NotDebonair on December 04, 2009, 01:24:08 am
We know that whatever supplies the artificial gravity is not electrical in nature, and that men tend to prefer long hair.  Now, if only someone can suggest why the Resplendent Quetzal has something close to a standard G in effect while loading, and why men who commonly wear vacc suits are not strongly inconvenienced by all the whiskers (I can see that the artist is; the way Phoebus' braids run into his collar doesn't look right), some enlightenment will come to me.

dough560 on December 04, 2009, 05:31:54 am
People adapt to conditions due to personal preference and desire.  Their culture will determine how they adapt.  Many time comfort and practicality have nothing to do with it.  As for gravity, its been too ling since I read the first book in the series this story is based on (Henry Martin).  Look there or in "Bridgette Martin", for your answer.

Scott on December 07, 2009, 11:20:25 pm
Actually, the ship normally experiences a fair bit less than a standard G -- more like a bit between 1/6 and 1/3 gee. Frantisek is a bit of a weakling, dissipated via his hedonistic lifestyle.

When in orbit, the gravity effect has to do with tidal force on a 2/3-mile long body. When under way, it has to do with the way the sector-field is tuned. We try to keep things reasonably consistent with both known physics and the fictional technologies we describe, but when you're doing the pirates-in-space bit sometimes ya gotta fudge a little. Work with us here.

dough560 on December 11, 2009, 03:50:08 am
Scott, when you say a 2/3 mile long body, are you talking about the ship and a counter-weight  connected by a cable, orbiting a center-point?  Or are you saying the ship is 2/3 of a mile long?  Or are you talking about an energy field being affected by a planet's gravity?

Scott on December 12, 2009, 03:35:54 pm
The ship is roughly 2/3 of a mile from crow's nest to the bottom point of the hull.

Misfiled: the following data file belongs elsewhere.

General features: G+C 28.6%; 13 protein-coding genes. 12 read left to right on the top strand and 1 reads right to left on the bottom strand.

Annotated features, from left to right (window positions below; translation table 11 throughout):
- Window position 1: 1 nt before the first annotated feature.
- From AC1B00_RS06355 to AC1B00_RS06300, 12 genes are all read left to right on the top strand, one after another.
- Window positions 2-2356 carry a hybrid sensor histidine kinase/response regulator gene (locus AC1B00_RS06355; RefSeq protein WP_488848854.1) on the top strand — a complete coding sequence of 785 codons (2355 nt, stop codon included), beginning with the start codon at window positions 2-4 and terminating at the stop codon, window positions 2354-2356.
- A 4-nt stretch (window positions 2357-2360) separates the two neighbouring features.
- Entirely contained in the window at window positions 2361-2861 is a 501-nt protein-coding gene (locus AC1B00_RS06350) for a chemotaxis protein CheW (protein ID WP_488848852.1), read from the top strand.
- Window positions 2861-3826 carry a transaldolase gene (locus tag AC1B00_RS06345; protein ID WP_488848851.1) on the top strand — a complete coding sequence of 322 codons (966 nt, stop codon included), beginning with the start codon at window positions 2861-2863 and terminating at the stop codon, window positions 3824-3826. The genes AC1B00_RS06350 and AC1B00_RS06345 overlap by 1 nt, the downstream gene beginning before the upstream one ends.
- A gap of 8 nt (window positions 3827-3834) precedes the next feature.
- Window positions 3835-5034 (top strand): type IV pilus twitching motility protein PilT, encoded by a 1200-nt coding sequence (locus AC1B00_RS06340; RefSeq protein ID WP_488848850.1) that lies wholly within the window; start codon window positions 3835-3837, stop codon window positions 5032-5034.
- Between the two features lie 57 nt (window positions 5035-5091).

kanishk on February 13, 2010, 04:23:43 pm
People adapt to conditions due to personal preference and desire.  Their culture will determine how they adapt.

wdg3rd on February 13, 2010, 08:45:12 pm
I will continue to change my conditions go my personal preference and desire, anybody wants to deal with me adapt to my conditions.  My "culture" can go piss up a rope.

By the way, there is a complete conflict in your message:

People adapt to conditions due to personal preference and desire.
This implies it's the individual's choice.  It may often be.

Their culture will determine how they adapt.
This implies that the individual is a slave to society.

I have a thermostat and a gun.  Guess what my choice is.
Ward Griffiths

Men will never be free until the last king is strangled with the entrails of the last priest.  --  Denis Diderot

dough560 on February 15, 2010, 03:59:32 am
Culture shapes how people think and respond to situations.  Some of us learn to think outside our cultural restraints.  Effecting change of the conditions and culture.

We all change our conditions.  As conditions change, so does the culture.  If people and cultures don't change and adapt to conditions; they will be replaced by those who do.

mwm on March 08, 2010, 01:37:34 am
Just wanted to say I appreciate the shout out to the classics. Even the noobs should know flux capacitor and maybe interocitor. The moebius coil and the manschenn drive - well, they reprinted the entire series recently (and I grabbed the ebook versions for a song and have since reread them all). But bopamagilvie? I haven't thought of that since I made one in college!

Sorry 'bout the thead hijacking, but I could only find a "post new poll" button, not a "new post" button.....

quadibloc on March 08, 2010, 07:19:01 am
Even the noobs should know flux capacitor and maybe interocitor.
Yes, I too remembered "This Island Earth" in addition to "Back to the Future"... and the chuckle was deepened because Escape from Terra is also paying homage to classic movies of late.

I hadn't heard of the others, but I thought I would look up "bopamagilvie". It turns out to have been the ancestor of Corbomite... just as Herman Wouk's "The Lomokome Papers" had a premise seen later in another Star Trek episode.
« Last Edit: March 08, 2010, 07:27:58 am by quadibloc »